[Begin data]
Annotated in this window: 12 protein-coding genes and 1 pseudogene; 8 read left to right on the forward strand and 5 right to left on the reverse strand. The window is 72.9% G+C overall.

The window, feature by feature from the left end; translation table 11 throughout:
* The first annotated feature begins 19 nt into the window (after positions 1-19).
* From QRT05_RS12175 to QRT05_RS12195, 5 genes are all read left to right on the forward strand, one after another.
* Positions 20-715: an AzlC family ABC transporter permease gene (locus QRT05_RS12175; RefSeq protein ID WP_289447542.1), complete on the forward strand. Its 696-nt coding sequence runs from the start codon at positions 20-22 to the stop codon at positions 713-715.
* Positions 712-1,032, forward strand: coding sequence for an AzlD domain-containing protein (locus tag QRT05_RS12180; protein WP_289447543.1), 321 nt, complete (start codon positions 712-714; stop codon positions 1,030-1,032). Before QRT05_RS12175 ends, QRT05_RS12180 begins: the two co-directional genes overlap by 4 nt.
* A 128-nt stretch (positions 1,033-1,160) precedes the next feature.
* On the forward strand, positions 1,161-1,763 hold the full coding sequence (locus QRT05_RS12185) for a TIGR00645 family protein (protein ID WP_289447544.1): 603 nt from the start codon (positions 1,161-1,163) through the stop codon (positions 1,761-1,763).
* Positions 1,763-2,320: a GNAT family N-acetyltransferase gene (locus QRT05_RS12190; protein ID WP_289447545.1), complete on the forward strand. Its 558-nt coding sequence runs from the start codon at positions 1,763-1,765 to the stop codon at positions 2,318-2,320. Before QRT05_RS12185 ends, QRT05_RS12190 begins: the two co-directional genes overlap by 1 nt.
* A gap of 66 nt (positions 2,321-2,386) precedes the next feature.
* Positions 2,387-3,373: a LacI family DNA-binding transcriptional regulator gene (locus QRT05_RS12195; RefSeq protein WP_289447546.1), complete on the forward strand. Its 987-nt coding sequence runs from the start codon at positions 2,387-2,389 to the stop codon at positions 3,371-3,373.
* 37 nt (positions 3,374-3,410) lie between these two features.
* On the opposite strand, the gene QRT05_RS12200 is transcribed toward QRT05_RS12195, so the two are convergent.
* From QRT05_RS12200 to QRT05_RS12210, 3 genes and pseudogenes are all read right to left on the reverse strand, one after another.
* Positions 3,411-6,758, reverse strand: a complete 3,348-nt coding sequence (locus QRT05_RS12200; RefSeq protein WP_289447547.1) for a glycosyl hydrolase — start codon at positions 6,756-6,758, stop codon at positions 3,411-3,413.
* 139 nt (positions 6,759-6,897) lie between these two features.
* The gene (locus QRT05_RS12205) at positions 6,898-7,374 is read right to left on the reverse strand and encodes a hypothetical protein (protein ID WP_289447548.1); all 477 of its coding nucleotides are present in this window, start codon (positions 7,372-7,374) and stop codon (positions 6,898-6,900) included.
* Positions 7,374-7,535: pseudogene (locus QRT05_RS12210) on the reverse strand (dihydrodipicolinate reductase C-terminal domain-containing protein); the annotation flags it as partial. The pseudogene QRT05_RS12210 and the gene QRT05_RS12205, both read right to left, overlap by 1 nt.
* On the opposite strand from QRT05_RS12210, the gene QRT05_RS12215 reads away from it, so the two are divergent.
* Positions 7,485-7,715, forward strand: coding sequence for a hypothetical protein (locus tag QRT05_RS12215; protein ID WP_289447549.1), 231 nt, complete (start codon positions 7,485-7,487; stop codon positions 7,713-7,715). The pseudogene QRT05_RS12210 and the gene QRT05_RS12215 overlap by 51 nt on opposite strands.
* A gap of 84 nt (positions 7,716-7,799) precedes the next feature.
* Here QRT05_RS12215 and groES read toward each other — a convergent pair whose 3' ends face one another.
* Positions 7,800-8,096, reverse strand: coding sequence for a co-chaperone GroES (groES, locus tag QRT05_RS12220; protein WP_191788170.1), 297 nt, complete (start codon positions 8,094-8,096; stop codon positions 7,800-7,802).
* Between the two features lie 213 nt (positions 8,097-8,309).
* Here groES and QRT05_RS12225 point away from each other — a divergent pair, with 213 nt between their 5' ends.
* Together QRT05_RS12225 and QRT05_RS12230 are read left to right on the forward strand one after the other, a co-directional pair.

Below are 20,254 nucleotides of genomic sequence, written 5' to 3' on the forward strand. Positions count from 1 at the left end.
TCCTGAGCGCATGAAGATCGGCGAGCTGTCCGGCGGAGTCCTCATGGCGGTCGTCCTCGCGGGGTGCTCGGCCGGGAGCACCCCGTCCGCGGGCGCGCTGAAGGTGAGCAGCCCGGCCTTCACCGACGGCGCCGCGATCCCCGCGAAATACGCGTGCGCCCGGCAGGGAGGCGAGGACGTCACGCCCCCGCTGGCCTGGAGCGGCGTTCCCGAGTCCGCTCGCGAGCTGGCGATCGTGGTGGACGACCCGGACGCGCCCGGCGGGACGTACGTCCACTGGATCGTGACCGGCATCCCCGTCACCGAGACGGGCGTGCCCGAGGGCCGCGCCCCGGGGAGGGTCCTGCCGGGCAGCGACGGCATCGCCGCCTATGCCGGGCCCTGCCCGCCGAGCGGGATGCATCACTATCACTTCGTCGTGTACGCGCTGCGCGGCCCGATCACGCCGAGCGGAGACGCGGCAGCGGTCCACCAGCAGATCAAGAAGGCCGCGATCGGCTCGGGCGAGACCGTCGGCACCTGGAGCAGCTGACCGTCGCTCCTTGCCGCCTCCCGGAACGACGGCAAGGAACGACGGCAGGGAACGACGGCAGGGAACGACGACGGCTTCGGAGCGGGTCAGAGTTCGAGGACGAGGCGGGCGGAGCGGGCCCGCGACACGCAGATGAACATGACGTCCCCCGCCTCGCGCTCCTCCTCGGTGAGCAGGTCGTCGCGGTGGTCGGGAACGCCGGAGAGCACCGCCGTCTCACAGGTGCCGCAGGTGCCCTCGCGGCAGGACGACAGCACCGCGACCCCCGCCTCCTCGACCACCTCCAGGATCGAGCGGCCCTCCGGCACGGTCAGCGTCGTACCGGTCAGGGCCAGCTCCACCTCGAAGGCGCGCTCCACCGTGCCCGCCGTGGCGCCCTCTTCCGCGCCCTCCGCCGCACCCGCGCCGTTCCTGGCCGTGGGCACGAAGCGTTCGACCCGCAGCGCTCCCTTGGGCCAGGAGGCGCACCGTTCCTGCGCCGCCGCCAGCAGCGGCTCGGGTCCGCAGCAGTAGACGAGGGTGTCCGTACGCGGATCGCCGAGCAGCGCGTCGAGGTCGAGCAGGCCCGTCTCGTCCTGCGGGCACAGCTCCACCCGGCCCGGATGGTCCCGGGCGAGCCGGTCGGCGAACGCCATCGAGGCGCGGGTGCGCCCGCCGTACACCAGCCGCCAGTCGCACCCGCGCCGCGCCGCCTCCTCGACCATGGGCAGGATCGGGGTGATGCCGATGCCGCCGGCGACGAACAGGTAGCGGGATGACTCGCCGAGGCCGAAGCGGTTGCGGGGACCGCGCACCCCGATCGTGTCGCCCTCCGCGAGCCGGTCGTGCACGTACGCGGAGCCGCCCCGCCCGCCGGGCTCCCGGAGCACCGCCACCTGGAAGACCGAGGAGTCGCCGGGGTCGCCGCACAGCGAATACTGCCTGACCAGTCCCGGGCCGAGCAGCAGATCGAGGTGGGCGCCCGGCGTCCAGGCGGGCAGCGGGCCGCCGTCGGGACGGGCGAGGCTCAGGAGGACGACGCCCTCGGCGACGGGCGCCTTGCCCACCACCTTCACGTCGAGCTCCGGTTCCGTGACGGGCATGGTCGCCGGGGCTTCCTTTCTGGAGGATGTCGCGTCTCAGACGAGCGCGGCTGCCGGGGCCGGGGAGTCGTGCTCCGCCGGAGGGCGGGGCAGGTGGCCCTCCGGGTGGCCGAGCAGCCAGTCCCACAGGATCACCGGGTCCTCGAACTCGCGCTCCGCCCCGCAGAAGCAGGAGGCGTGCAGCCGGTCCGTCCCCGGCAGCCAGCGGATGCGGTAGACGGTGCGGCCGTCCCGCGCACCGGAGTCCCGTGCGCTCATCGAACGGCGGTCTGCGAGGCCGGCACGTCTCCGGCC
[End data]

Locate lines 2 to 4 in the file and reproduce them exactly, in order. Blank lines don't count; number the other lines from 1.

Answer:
The window, feature by feature from the left end; translation table 11 throughout:
* The first annotated feature begins 19 nt into the window (after positions 1-19).
* From QRT05_RS12175 to QRT05_RS12195, 5 genes are all read left to right on the forward strand, one after another.